Let’s keep it Growing!!!

So you put in this monster garden, brilliantly conceived and flawlessly installed with the sweat of your brow and whatever comes from hardworking brains.

You and your whole family are eating great, delicious, healthy, rejuvenating fresh produce! You have been voted most likely to succeed at life by your HOA (which btw is a pretty forward thinking homeowner’s association for allowing you to put in such a vast, avant garde garden in the first place). Your keen, homegrown-veggie-fueled wits let you easily win arguments on the internet concerning politics and tightly held moral beliefs. Everything is going great…until….

One morning, as you are sipping coffee looking out over your spread, you think that maybe, just maybe, your extravagant heirloom tomatoes were a little bit further along this same time last season. Then you think the same thing about your pickling cucumbers…hmmm…maybe it’s just your imagination…

Or maybe you didn’t listen to your garden coach about the importance of tending to the microbial life in your garden soil and regularly replacing the essential nutrients that your plants rely upon to make you oh so happy and healthy with their bounty…all that bounty!

So, what do you do now?

Let’s talk COMPOST! 

I’m about to jump into some talk about what it takes to make soils happy and healthy and how to keep them that way. If you need a refresher, jump back to the Soils unit and meet us back here.

Healthy garden soil is a big mash up of all kinds of critters, plants, and minerals, some bacterial, some fungal, some alive, some dead, and everything in between, some even mycorrhyzal. Okay, so the mycorrhyzal ones are all fungi, but I digress.

When your soil fertility is low enough for you to notice symptoms like slow plant growth or increased problems with disease or pests, even without a regular soil test, it’s time (actually past time) to get busy replenishing the materials that your gardening has been removing.

The most common approach that will give you nutrient rich and biologically active compost/humus (aka black gold) to restore your garden soil is the standard compost pile. A compost pile or two near your garden area will also give you a convenient place to break down and harvest all of the good scraps that come out of your kitchen as well as your garden.

Although composting is really an art, meaning there are as many nuanced approaches to compost as there are composting gardeners, the basics are as follows: 

  • Clear grass and other objects away from a shaded patch of ground one square meter (or one square yard) that you can water easily and that close enough to your garden to easily haul materials back and forth
  • Pile your garden plant waste (stems, stalks, husks, end of season plant skeletons, etc.) and plant-based kitchen scraps in addition to other bulky plant materials (leaves, smaller tree branches, etc.)
  • Layer dried brown materials, like fallen leaves or old pumpkin vines, in with wet/green materials, like rotten fruit scraps or potato peels, in a roughly 30 to 1 ratio. Thirty parts dried material to roughly one part green/wet.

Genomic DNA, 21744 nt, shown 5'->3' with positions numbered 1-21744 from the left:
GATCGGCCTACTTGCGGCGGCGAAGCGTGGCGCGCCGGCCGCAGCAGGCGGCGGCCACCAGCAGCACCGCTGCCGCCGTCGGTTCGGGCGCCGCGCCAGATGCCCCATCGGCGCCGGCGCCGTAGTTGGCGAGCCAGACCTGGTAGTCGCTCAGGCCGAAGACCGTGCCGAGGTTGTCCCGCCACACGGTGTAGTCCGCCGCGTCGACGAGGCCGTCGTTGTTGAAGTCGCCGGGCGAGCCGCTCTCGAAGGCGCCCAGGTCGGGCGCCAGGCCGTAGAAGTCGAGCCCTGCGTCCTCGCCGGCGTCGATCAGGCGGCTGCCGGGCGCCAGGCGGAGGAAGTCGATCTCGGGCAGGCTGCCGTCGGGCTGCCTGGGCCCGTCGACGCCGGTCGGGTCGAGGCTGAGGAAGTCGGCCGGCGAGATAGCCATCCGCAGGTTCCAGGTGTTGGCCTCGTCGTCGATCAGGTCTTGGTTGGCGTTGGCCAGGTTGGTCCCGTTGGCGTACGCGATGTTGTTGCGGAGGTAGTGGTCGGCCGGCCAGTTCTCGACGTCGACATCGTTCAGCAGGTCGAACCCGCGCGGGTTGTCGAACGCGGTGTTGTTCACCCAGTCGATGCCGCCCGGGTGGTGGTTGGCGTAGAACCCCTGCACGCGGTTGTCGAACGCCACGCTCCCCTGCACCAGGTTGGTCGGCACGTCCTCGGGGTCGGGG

• As you are layering, water the pile with a garden hose, rainwater is ideal but tap water will be fine, enough so that when you take a handful from the pile and squeeze it, it will only shed a few drops of water.
  • Using a garden fork or shovel, turn the pile every two weeks or so and add more water if it is necessary to maintain the original moisture content.
  • The materials in the pile will break down faster in hot climates and more slowly in cool climates, although the pile, if mixed well and kept moist, will make a lot of its own heat to aid the process.
  • When the pile has shrunk to roughly 1/3 of the original size and you can no longer identify the materials that you put in the pile originally, i.e. leaves or scraps are now all little black fluffy bits, your compost will be ready for use.


  1. If your compost starts to smell sour or generally like something dead, it has probably gone anaerobic, maybe from too much water, and the biology inside can’t get enough oxygen. The answer is to turn your pile without watering it. If the smell doesn’t immediately improve, but the pile is still noticeably wet or muddy in consistency, turn it every day for a few days and see if conditions improve.
  2. If you can’t use your compost immediately, it helps to cover it with a tarp, etc. to keep the elements from continuing to break down, dry out and generally reduce the quality of the nutrients and biological life that it contains.
  3. Make a couple of piles, one at a time. That way you can have one maturing while you are feeding/building another slowly with your day to day garden scraps.


Now that you have this abundant source of black gold, add it to your garden soils either before you plant when you prepare the bed, or after you harvest, by mixing it into the top three to six inches of the soil and watering it in afterwards. The water helps move the nutrients and biology down into the soil so they can be more protected from the harsh sun and dry environment of the surface.

Other approaches: 

If you follow my blog closely, you will know that I am a fan of composting in place, aka Sheet Mulching.

Your curiosity will be sparked and rewarded in this Sheet Mulching How To.

More Resources:

Coleman’s book New Organic Grower has some great theory and a guide to compost production.

For much more detail and great descriptions of the science and mystery of soils, The Soul of Soil and Teaming with Microbes are great jumping off points into the reasons behind the ways we compost.

More Recipes: 



Backyard Composting Tutorial